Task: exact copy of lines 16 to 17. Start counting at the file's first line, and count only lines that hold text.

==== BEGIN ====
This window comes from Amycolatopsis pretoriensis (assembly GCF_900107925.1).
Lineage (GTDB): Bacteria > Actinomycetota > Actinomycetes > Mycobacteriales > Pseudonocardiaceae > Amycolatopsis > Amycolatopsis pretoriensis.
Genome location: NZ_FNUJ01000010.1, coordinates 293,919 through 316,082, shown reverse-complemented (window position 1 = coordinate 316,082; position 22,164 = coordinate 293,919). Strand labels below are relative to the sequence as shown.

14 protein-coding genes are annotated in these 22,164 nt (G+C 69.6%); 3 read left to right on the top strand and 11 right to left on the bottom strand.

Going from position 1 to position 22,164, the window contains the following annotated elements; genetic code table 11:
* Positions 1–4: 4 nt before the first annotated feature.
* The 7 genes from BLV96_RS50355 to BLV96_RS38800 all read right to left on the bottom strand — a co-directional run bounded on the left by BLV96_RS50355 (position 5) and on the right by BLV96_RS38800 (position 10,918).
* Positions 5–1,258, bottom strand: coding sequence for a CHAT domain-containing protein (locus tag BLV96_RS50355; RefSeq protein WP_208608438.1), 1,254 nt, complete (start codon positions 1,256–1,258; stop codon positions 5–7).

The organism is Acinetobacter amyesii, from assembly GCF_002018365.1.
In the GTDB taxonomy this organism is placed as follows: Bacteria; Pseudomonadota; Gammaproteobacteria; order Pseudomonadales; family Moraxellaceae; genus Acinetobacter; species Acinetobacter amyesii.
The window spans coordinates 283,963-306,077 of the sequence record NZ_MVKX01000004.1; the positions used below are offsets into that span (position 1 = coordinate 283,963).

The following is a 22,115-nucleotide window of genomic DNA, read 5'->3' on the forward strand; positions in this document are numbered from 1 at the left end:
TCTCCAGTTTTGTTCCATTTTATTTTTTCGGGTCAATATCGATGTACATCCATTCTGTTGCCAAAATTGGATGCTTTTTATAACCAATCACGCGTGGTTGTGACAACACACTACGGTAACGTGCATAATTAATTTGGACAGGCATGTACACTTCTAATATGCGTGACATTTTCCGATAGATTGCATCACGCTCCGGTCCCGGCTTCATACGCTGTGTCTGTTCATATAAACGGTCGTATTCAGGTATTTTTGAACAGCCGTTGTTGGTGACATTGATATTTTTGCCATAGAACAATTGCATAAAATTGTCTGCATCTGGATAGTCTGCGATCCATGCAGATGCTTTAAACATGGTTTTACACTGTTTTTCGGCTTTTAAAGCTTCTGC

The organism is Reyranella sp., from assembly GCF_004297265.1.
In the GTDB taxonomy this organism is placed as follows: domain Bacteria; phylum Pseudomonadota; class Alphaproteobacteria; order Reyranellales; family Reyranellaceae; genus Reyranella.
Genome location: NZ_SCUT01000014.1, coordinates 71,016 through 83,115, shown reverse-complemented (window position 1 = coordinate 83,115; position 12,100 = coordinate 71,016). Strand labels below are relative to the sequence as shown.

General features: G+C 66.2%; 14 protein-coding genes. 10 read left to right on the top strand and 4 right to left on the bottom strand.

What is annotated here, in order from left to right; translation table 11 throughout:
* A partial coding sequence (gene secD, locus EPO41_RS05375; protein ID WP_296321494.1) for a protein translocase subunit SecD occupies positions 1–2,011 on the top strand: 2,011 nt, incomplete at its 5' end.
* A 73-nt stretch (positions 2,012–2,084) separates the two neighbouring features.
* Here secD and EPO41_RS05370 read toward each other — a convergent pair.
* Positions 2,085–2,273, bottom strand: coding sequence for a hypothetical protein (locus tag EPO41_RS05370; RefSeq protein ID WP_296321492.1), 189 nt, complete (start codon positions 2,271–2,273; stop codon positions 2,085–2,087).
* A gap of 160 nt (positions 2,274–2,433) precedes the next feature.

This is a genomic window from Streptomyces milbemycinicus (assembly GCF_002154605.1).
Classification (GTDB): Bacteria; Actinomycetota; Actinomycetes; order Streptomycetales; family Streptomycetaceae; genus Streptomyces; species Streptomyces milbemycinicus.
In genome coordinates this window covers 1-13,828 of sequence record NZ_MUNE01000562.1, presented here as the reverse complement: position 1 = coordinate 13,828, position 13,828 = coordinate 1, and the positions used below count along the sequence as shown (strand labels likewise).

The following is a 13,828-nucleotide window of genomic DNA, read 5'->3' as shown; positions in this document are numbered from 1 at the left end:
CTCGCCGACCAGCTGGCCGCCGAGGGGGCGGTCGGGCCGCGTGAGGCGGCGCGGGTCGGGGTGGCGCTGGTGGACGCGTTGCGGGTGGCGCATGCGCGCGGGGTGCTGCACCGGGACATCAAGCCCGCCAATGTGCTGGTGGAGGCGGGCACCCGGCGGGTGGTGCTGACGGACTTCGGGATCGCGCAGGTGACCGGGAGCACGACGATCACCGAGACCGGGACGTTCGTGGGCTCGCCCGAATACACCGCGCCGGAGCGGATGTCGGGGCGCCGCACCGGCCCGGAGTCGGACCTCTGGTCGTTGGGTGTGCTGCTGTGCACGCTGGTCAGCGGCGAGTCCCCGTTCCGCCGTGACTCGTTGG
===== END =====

Genome location: NZ_SCUT01000014.1, coordinates 71,016 through 83,115, shown reverse-complemented (window position 1 = coordinate 83,115; position 12,100 = coordinate 71,016). Strand labels below are relative to the sequence as shown.

General features: G+C 66.2%; 14 protein-coding genes. 10 read left to right on the top strand and 4 right to left on the bottom strand.